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Thursday, April 7, 2016

Using Your Hands

Becoming Whole

See over there
A created splendor
Made by one individual
From things residual.”
Patrick Kavanagh (Irish Poet)

When I was a child, people made things. Nobody in my family had a lot of money to go out and buy things, so they pulled together scraps of whatever they had and made them. My dad earned his living drawing maps by hand, but he was also a gardener extraordinaire. He could grow anything. It goes without saying that my mother was a cook, but her favorite pastime was baking. She loved sweets, and finding and sharing new recipes. She was also a seamstress. She made almost all of our clothes, and later in her life, she made quilts and Brazilian embroidery. All my grandmothers and great grandmothers, aunts and great aunts were quilters, crocheters, knitters—you name the hand work, and they did it. My sister loved to sew and, honest-to-goodness, she would make slip-covers for sofas and chairs. She made her own clothes, and her husband's sport coats! My uncle, who was a welder by trade, also painted in oils, recreating old masters with impressive skill. My family made things because they needed to, but also because they loved to. They didn't, however, take their creative life seriously—they didn't expect to make their living at it. It was “just a hobby.” That's a legacy they passed on to me.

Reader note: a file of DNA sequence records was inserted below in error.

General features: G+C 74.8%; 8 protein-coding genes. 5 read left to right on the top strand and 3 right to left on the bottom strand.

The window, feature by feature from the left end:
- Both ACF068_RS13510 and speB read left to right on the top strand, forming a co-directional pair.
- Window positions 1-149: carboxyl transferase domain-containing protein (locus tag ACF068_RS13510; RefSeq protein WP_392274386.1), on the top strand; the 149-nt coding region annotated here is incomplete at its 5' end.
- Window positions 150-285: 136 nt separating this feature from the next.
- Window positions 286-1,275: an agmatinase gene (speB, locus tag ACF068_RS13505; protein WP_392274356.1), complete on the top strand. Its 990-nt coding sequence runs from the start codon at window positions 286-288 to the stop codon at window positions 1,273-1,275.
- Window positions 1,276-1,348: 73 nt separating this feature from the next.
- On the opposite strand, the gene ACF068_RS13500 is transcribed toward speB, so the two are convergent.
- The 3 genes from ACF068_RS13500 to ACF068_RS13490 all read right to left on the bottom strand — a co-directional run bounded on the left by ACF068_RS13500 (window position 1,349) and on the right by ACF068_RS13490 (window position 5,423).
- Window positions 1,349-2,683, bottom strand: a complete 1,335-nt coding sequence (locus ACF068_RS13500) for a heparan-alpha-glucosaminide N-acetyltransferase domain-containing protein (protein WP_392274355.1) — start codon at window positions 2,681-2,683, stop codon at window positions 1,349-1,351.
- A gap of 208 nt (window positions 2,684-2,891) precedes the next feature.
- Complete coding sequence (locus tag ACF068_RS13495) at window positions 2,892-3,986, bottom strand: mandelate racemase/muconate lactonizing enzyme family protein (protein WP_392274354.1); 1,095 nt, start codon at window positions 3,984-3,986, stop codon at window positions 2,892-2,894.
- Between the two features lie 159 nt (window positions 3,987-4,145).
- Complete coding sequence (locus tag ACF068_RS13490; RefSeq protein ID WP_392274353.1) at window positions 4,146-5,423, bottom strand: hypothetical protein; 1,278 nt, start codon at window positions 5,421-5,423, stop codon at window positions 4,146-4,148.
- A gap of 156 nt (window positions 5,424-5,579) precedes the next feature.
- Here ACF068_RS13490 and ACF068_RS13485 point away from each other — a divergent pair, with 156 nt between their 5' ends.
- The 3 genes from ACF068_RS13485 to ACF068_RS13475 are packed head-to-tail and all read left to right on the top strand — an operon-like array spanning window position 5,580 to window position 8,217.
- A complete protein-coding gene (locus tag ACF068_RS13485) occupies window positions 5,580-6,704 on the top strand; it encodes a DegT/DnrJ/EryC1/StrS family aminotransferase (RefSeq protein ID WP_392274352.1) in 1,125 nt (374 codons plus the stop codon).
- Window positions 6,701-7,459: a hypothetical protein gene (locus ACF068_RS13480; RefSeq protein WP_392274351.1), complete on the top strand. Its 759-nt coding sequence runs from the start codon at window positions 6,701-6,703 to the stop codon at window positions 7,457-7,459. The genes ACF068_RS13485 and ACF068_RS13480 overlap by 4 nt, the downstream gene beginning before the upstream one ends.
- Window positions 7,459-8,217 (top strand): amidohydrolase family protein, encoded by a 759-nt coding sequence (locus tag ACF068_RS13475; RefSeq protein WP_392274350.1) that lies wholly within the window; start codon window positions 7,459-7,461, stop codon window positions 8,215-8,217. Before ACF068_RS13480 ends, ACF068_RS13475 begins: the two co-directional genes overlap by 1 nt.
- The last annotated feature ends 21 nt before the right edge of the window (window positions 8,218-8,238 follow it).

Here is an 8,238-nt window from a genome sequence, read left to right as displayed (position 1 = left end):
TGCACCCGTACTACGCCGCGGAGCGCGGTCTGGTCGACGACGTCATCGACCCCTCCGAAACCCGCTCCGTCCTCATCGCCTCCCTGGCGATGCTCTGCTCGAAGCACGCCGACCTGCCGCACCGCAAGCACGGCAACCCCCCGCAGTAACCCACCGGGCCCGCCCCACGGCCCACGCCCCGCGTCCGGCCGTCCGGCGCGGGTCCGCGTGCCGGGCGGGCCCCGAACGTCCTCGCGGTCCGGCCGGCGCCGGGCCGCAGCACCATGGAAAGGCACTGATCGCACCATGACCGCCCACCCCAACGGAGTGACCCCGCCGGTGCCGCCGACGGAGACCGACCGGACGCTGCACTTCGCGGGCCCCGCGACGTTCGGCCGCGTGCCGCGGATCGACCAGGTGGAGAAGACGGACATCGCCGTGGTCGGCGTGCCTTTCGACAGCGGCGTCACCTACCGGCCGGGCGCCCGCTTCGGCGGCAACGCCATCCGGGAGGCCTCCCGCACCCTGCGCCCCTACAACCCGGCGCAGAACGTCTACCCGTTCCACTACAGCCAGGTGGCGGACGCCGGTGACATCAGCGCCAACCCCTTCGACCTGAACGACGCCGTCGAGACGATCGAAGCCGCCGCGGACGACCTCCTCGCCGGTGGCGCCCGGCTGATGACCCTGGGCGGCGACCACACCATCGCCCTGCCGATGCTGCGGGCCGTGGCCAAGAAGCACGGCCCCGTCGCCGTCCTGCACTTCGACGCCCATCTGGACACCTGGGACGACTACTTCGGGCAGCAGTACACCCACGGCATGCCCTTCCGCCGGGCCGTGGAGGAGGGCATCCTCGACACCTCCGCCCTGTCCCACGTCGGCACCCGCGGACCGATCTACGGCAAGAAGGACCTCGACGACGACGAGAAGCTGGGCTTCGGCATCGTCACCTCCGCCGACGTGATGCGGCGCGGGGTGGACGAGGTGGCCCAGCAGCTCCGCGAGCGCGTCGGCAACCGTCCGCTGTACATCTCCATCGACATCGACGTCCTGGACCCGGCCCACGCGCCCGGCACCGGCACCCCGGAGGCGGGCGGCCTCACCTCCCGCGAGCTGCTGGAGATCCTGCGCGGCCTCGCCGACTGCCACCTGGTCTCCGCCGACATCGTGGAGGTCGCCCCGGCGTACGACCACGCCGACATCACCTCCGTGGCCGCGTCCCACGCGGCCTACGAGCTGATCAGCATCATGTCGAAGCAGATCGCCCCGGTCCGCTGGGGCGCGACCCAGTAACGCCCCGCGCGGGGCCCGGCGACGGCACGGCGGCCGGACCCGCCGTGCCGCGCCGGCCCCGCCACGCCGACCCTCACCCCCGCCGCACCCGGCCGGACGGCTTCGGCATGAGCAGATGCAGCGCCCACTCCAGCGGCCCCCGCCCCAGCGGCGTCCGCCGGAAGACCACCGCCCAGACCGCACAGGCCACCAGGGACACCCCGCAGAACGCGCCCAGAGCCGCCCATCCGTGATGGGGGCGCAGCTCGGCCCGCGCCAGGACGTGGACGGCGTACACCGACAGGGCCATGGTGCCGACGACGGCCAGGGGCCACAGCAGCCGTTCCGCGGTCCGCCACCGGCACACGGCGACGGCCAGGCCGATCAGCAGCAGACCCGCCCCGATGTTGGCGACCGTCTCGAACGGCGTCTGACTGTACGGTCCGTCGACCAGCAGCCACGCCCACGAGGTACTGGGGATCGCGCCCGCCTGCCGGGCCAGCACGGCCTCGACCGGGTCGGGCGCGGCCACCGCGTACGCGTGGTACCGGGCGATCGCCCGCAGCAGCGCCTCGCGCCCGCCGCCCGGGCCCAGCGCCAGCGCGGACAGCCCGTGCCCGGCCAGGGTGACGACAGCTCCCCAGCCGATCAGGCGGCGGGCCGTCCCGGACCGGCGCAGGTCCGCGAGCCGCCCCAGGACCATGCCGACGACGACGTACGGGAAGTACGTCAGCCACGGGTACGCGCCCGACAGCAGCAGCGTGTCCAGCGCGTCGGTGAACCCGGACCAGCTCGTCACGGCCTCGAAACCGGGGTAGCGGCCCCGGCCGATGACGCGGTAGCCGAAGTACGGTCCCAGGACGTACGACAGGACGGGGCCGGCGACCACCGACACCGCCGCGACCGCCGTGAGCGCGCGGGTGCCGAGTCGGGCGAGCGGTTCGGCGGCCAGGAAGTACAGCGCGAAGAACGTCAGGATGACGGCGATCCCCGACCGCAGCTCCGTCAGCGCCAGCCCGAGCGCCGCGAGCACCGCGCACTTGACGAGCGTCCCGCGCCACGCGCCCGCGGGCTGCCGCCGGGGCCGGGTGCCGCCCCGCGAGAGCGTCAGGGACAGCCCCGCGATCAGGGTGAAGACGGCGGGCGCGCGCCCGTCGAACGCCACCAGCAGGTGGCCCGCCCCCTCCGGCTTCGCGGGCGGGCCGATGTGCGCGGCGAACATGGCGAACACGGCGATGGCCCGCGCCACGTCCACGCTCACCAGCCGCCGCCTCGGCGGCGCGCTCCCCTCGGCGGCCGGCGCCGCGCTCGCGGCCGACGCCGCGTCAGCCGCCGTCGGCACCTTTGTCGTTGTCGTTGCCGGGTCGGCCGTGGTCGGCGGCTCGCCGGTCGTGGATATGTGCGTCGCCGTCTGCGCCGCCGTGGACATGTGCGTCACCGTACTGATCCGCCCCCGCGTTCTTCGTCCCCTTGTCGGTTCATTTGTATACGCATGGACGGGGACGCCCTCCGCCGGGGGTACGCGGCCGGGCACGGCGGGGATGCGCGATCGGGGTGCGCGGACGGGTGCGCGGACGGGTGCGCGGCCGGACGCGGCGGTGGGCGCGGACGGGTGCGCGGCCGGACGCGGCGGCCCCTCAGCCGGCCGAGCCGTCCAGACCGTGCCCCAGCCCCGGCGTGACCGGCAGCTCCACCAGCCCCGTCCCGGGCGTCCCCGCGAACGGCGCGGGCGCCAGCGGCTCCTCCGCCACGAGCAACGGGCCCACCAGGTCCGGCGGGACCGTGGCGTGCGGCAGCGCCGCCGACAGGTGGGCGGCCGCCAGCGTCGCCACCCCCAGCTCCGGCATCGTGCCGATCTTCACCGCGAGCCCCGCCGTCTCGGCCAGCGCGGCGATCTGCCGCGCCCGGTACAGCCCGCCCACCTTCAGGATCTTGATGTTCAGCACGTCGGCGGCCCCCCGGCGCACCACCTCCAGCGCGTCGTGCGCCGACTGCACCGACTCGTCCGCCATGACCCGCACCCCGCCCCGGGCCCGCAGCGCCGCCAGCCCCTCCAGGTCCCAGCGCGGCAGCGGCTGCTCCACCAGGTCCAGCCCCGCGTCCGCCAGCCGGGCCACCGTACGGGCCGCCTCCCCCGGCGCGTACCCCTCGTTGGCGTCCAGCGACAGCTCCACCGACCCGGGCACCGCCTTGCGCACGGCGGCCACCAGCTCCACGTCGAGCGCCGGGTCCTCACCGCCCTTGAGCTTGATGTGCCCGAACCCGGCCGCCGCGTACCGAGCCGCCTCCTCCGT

In our modern world, too few people have a creative life. They believe they don't have the space for it, or the time for it, and it's just easier to go on-line and order whatever they want or need. Convenience and passivity have taken the place of creativity. Maybe that's okay, but for me it would mean chopping off about half of what gives me pleasure. Humans are inherently creative, and when we stop being creative, our life energy lessens. It is native to our species to want to make things that represent us, things that reflect our interests, and more than that, express our joy.

Creativity is soul work—it connects us physically and spiritually to the Source of creation. You don't have to be a master craftsman or an artist to be creative—you can plant some flowers, or glue pieces of paper together to make a card or a scrapbook, you can nail some wood together to create a table, or spray paint an old chair a bright new color. The act of creating connects all our parts—our heart, head, hands, legs, back, feet. In other words, creativity is holistic, and when we enter into it, we feel whole—because we are whole. Do something creative today. You'll be glad you did.

                                                  In the Spirit,

                                                       Jane

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